Is ‘Valley Fever’ a hidden epidemic in the Southwestern United States?
Valley Fever is a fungal infection that is caused by the fungus, Coccidioides. According to the Centers for Disease Control and Prevention (CDC), in the United States in 2010 there were over 16,000 reported cases, mainly in California and Arizona.
How can you contract Valley Fever, and what are the symptoms and treatment options for this relatively unknown condition?
Let’s talk to the CDC and a woman who lives in New Mexico who has contracted this fungal infection to learn more.
What is Coccidioides?
Coccidioides is a fungus that lives in the soil of areas that receive little rainfall and have dry conditions.
You can contract Valley Fever by breathing in the fungus when the dirt gets stirred up from farming, dust storms, or construction. Coccidioides is native and common to the southwestern United States, Mexico, and Central and South America.
According to the CDC, 30 to 60 percent of the people living in these areas are exposed to Valley Fever at least once in their life; however, not all people who are exposed develop symptoms.
What is Valley Fever?
There are three forms of Valley Fever, acute, chronic, and disseminated. Acute Valley Fever is the initial infection and symptoms are generally mild and include fever, cough, headache, red-spotty rash on the upper trunk or on the arms and legs, muscle aches, and joint pain in the knees and ankles, and chest pain.
For some people, like those with weakened immune systems, those who are pregnant (especially in their third trimester), those who are African American or of Filipino decent are more likely to develop an advanced case called Chronic Valley Fever.
Chronic Valley Fever can develop if the acute form does not resolve itself; these symptoms are more severe and include: low-grade fever, weight loss, cough, chest pain, sputum tinged with blood, and nodules in the lungs.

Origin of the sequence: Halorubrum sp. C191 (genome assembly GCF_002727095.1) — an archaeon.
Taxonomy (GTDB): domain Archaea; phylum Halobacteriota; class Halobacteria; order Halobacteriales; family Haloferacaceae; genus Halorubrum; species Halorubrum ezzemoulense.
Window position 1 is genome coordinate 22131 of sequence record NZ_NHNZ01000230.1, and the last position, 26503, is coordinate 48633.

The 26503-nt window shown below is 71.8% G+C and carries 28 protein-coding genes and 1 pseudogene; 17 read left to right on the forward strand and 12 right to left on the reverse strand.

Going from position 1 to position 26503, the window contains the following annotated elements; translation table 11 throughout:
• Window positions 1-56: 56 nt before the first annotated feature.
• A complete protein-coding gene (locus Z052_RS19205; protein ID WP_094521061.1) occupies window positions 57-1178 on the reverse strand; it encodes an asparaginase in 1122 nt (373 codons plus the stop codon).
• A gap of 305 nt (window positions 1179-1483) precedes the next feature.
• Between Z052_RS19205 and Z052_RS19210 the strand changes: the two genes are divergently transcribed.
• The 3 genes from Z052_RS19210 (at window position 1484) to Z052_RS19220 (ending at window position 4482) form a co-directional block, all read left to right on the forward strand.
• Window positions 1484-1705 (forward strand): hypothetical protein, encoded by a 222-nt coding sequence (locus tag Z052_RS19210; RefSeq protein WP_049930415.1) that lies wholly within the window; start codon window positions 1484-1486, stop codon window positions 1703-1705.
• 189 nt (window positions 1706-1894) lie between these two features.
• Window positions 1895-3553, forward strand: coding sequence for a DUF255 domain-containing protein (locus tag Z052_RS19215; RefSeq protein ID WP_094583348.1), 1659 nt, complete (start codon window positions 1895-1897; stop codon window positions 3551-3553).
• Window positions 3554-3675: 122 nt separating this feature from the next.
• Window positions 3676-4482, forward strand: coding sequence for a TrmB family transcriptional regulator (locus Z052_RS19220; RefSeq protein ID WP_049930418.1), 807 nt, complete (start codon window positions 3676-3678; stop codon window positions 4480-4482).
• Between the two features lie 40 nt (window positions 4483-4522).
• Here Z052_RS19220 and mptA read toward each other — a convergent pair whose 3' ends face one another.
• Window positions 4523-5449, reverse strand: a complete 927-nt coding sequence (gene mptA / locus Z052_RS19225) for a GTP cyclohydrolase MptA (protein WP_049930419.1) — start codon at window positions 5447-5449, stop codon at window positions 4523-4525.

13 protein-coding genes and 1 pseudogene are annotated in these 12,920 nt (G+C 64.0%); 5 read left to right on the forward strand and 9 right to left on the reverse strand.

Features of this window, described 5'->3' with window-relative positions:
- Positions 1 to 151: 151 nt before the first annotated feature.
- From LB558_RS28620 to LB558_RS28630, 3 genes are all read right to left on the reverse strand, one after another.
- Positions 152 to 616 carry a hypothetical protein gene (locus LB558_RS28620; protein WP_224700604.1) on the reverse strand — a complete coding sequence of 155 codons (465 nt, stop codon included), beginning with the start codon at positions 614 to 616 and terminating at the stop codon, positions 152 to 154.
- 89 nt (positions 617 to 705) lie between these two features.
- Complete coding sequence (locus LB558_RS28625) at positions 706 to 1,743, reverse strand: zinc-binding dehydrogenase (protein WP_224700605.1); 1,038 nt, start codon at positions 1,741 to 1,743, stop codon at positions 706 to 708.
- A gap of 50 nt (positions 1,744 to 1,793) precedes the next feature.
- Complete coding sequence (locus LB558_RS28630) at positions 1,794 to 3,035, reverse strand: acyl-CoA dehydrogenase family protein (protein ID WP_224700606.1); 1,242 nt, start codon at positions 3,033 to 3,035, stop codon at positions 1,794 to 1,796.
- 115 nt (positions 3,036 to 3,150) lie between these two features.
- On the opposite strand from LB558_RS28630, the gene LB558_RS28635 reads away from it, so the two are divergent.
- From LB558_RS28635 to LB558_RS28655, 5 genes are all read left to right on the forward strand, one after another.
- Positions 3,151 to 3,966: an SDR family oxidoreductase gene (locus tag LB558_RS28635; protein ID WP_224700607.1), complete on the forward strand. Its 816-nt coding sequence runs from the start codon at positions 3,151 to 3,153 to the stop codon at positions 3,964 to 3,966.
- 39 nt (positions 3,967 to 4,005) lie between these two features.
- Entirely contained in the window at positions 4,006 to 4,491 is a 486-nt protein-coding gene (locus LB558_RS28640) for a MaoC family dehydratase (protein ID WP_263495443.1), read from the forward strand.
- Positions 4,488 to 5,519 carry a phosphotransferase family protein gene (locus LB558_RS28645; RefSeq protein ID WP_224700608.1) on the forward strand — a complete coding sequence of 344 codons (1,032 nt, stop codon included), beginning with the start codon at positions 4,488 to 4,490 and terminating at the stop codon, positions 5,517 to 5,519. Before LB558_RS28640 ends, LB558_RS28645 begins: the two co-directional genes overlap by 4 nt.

When Chronic Valley Fever spreads beyond the lungs to other parts of the body such as the brain, skin, bones, liver, and heart it is now known as Disseminated Valley Fever or Disseminated Coccidioides.
People who have this form have symptoms relating to where the infection has spread, which may include nodules, skin lesions, and ulcers.
Lesions can occur in the skull, spine, and other bones. You can also find yourself with painful or swollen joints, and meningitis. Meningitis is a life-threatening infection of the membranes and fluid that surround the brain and spinal cord.
Valley Fever Treatment
Most people with Acute Valley Fever just need rest and fluids, even with severe symptoms, according to the Mayo Clinic. However, doctors should monitor patients with Valley Fever very carefully. For those with chronic or disseminated cases, doctors provide antifungal medications (fluconazole and itraconazole). These medications, however, come with serious side effects such as nausea, vomiting, diarrhea, and abdominal pain. In some of the serious cases, patients maybe treated with an intravenous antifungal medication, such as amphotericin B. Although these medications may help control the fungus, it may not destroy it, and relapses may occur.
Click to Read Page Two: Valley Fever Sufferer’s Story, CDC’s Perspective
Decoding Science. One article at a time.